Seattle Wants to Save a Beloved Music Venue. But Is It Too Late? (CityLab)

In 2007, a team of Seattle consultants assessed the historical significance of dozens of buildings in the city’s urban core. Some were deemed meaningful enough that they were nominated as local landmarks. Others weren’t so lucky.

One building in the latter category was the Showbox, a downtown music venue that opened in 1939. Although its walls were virtually dripping with rare memories from nearly every musical genre since the Jazz Age, its physical structure had been altered multiple times. As a result, the consultants deemed that the space wasn’t qualified to be a historic site.

That decision, made in the early days of Seattle’s rapid redevelopment, paved the way for a fierce battle that’s playing out today. The venue’s property has since been upzoned and set to be sold and demolished. That sparked a passionate campaign to save the Showbox, and even prompted the city to take extraordinary measures to protect it in the short term. At stake is the Showbox venue itself, which is set to be replaced by a high-rise apartment building. Also at risk, depending on who you ask, is a key component of the city’s cultural history and the integrity of the city’s management of development. On all sides, it seems the outcome hinges on one question: When is it too late to save a valued institution?

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Crosscut

When houses of prayer become places of shelter (The Economist)

THE GETHSEMANE Lutheran Church, a plain six-storey building in downtown Seattle whose dark red exterior is adorned by a simple cross, offers something more than worship and community gatherings. It also houses one of more than 1,100 religious communities across the United States which are actively committed to succouring vulnerable immigrants who fear deportation.

For a place of worship to join the Sanctuary movement (whose supporters are mostly Christian churches but also include some synagogues and mosques) can mean helping with legal advice or simply providing a space to drop by. In a few cases, churches provide longer-term physical security for people who might otherwise be arrested and expelled.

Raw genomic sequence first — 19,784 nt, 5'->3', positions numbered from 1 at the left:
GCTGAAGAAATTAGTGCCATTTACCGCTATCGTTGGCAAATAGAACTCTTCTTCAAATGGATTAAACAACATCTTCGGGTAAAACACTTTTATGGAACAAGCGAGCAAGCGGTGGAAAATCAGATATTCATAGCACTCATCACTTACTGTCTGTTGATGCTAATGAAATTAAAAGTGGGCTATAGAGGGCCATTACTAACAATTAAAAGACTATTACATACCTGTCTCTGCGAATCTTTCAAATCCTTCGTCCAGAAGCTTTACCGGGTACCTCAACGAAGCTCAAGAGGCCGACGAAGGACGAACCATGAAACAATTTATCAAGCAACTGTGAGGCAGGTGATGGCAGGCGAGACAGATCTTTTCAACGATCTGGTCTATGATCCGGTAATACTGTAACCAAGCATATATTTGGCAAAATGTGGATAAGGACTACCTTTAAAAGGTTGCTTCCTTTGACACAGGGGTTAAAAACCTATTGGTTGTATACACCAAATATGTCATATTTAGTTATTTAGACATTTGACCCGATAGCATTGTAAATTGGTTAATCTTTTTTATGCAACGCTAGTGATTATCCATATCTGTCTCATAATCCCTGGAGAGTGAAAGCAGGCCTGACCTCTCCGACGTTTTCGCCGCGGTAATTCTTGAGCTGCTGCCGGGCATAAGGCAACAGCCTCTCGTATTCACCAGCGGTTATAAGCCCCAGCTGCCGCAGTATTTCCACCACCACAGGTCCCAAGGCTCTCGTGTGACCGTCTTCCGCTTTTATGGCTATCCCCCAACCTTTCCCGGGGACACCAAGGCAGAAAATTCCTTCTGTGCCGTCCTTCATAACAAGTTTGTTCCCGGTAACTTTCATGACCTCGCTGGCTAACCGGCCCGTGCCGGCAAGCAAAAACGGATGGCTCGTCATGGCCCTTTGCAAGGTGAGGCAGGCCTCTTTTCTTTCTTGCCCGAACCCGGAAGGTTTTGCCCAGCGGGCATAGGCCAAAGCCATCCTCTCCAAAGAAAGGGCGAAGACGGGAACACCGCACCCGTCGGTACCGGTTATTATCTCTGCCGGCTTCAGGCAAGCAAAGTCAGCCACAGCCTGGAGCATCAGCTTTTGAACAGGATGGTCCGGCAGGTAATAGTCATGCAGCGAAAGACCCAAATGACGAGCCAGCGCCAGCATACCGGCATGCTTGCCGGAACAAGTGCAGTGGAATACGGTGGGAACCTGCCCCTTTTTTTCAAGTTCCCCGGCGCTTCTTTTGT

Gethsemane, for example, has served as a home for the past few months to José Robles, a 43-year-old man from Mexico who trekked across the desert into the United States 18 years ago. Facing a deportation order, he took refuge in the premises with the hope of biding the time needed to secure a U-Visa, a status he claims on the basis of having been the victim of a violent robbery.

Places of worship are regarded by the American Immigration and Customs Enforcement agency (ICE) as so-called sensitive locations, where they would avoid making arrests.

In the United States, the Sanctuary campaign gathered pace in the 1980s, when civilians fled north from civil wars in Central America. In some cases, after they were sent back home they were murdered by right-wing death squads.

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Could NHL in Seattle spark an amateur hockey boom? (Crosscut)

As members of the Seattle recreational hockey team Trash Pandas prepared for their first game earlier this month, the subject of the National Hockey League came up. This was the first time all 16 players were in the same room, let alone competing together. But in the middle of pulling on their jerseys and reviewing league rules, they started debating what the name of Seattle’s new NHL team should be.

Some excitedly pushed for “The Kraken,” while others suggested that “The Totems” or “The Sockeyes” would be the best choice. It was a normal enough topic for a group of hockey players. But it was especially relevant for this group, given that some of the players had actually joined the coed league in response to the recent announcement that the National Hockey League would be coming to Seattle.

“The news of Seattle, my new home, getting an NHL team brought my love of hockey to a whole new level,” said Reiner Blanco, 42, who is from Manitoba, Canada. Although a longtime hockey fan, he said the announcement spurred him to start playing for the first time in his life.

After a year of planning and deliberating, the NHL Board of Governors officially voted in favor of the Seattle expansion franchise earlier this month, setting a start date of 2021. The decision is momentous for the city, which hasn’t had a professional hockey team in about a century, and for what appears to be a rapidly budding fan base. When NHL was testing the waters earlier this year, it managed to secure 10,000 season ticket deposits in just 12 minutes.

It is also big news for the area’s recreational and youth hockey industry.

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*Photo by mark6mauno